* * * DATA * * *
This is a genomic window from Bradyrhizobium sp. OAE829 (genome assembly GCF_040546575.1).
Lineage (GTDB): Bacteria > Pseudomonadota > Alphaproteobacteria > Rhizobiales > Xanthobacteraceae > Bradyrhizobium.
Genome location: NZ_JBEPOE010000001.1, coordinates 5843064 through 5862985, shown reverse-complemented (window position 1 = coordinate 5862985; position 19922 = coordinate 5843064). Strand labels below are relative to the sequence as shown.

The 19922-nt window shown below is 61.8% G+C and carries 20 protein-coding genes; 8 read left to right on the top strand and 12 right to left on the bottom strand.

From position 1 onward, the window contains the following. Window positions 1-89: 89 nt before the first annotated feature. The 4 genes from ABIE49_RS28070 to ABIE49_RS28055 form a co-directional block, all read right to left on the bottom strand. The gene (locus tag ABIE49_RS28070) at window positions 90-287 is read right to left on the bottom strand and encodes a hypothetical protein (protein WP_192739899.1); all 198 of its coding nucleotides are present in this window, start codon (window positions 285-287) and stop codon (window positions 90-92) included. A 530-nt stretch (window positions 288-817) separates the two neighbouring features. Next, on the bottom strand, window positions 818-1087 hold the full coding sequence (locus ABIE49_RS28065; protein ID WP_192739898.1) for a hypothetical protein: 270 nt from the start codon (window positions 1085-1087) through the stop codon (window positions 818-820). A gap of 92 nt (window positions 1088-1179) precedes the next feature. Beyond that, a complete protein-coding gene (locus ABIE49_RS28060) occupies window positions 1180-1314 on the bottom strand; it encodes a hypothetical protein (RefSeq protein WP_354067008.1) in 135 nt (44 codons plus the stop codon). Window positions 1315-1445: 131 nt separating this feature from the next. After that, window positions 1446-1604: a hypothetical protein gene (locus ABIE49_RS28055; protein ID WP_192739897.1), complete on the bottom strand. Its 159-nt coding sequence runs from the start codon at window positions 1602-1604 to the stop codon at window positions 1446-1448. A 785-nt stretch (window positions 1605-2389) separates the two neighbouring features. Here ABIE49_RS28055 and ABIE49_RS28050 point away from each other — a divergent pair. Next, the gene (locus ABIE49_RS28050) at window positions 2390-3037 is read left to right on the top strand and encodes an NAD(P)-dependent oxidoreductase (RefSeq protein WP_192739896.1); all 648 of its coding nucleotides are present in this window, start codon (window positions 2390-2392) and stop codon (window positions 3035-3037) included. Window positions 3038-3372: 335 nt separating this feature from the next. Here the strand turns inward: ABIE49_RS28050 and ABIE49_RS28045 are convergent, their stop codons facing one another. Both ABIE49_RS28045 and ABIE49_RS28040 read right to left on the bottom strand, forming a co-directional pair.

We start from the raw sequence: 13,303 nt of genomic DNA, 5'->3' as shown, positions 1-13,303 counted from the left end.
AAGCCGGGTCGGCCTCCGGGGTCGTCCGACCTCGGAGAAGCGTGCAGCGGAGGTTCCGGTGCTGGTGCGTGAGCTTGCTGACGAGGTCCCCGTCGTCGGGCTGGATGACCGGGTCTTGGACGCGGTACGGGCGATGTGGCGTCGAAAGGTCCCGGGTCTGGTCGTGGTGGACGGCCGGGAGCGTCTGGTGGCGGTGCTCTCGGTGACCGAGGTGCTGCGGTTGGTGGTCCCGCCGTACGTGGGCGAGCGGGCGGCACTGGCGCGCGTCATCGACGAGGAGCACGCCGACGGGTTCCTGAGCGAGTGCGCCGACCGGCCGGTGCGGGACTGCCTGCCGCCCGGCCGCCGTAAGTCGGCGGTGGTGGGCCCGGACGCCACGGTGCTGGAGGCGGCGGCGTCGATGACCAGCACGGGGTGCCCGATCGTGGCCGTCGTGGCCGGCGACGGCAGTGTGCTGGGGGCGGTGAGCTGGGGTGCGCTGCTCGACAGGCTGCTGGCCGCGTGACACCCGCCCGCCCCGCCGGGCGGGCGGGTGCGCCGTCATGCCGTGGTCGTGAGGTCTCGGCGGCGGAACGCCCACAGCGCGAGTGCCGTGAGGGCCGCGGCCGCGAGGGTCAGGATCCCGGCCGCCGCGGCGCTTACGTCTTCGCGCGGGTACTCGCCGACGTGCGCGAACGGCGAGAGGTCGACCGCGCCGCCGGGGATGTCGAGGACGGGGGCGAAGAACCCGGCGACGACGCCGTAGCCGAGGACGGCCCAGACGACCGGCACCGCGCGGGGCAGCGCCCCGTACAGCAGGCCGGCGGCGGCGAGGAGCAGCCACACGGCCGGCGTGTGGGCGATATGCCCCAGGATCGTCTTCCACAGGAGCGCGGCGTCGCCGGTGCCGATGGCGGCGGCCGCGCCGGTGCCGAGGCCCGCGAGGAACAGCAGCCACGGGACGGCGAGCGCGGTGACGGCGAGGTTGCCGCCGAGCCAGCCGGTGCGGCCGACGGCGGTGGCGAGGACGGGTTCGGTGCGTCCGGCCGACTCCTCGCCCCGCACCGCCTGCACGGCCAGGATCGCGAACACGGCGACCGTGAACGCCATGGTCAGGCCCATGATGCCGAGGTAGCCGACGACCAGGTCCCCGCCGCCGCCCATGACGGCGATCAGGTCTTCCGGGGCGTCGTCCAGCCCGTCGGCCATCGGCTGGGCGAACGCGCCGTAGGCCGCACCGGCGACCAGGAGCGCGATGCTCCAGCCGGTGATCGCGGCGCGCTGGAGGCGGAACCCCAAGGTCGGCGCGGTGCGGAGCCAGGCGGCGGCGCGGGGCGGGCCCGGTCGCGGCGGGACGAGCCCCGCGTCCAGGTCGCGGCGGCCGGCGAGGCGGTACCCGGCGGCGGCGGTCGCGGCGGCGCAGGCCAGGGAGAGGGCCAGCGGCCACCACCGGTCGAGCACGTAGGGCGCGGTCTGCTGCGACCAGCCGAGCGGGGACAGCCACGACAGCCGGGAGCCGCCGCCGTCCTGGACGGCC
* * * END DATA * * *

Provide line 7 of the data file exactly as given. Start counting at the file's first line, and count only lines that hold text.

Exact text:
AAGCCGGGTCGGCCTCCGGGGTCGTCCGACCTCGGAGAAGCGTGCAGCGGAGGTTCCGGTGCTGGTGCGTGAGCTTGCTGACGAGGTCCCCGTCGTCGGGCTGGATGACCGGGTCTTGGACGCGGTACGGGCGATGTGGCGTCGAAAGGTCCCGGGTCTGGTCGTGGTGGACGGCCGGGAGCGTCTGGTGGCGGTGCTCTCGGTGACCGAGGTGCTGCGGTTGGTGGTCCCGCCGTACGTGGGCGAGCGGGCGGCACTGGCGCGCGTCATCGACGAGGAGCACGCCGACGGGTTCCTGAGCGAGTGCGCCGACCGGCCGGTGCGGGACTGCCTGCCGCCCGGCCGCCGTAAGTCGGCGGTGGTGGGCCCGGACGCCACGGTGCTGGAGGCGGCGGCGTCGATGACCAGCACGGGGTGCCCGATCGTGGCCGTCGTGGCCGGCGACGGCAGTGTGCTGGGGGCGGTGAGCTGGGGTGCGCTGCTCGACAGGCTGCTGGCCGCGTGACACCCGCCCGCCCCGCCGGGCGGGCGGGTGCGCCGTCATGCCGTGGTCGTGAGGTCTCGGCGGCGGAACGCCCACAGCGCGAGTGCCGTGAGGGCCGCGGCCGCGAGGGTCAGGATCCCGGCCGCCGCGGCGCTTACGTCTTCGCGCGGGTACTCGCCGACGTGCGCGAACGGCGAGAGGTCGACCGCGCCGCCGGGGATGTCGAGGACGGGGGCGAAGAACCCGGCGACGACGCCGTAGCCGAGGACGGCCCAGACGACCGGCACCGCGCGGGGCAGCGCCCCGTACAGCAGGCCGGCGGCGGCGAGGAGCAGCCACACGGCCGGCGTGTGGGCGATATGCCCCAGGATCGTCTTCCACAGGAGCGCGGCGTCGCCGGTGCCGATGGCGGCGGCCGCGCCGGTGCCGAGGCCCGCGAGGAACAGCAGCCACGGGACGGCGAGCGCGGTGACGGCGAGGTTGCCGCCGAGCCAGCCGGTGCGGCCGACGGCGGTGGCGAGGACGGGTTCGGTGCGTCCGGCCGACTCCTCGCCCCGCACCGCCTGCACGGCCAGGATCGCGAACACGGCGACCGTGAACGCCATGGTCAGGCCCATGATGCCGAGGTAGCCGACGACCAGGTCCCCGCCGCCGCCCATGACGGCGATCAGGTCTTCCGGGGCGTCGTCCAGCCCGTCGGCCATCGGCTGGGCGAACGCGCCGTAGGCCGCACCGGCGACCAGGAGCGCGATGCTCCAGCCGGTGATCGCGGCGCGCTGGAGGCGGAACCCCAAGGTCGGCGCGGTGCGGAGCCAGGCGGCGGCGCGGGGCGGGCCCGGTCGCGGCGGGACGAGCCCCGCGTCCAGGTCGCGGCGGCCGGCGAGGCGGTACCCGGCGGCGGCGGTCGCGGCGGCGCAGGCCAGGGAGAGGGCCAGCGGCCACCACCGGTCGAGCACGTAGGGCGCGGTCTGCTGCGACCAGCCGAGCGGGGACAGCCACGACAGCCGGGAGCCGCCGCCGTCCTGGACGGCC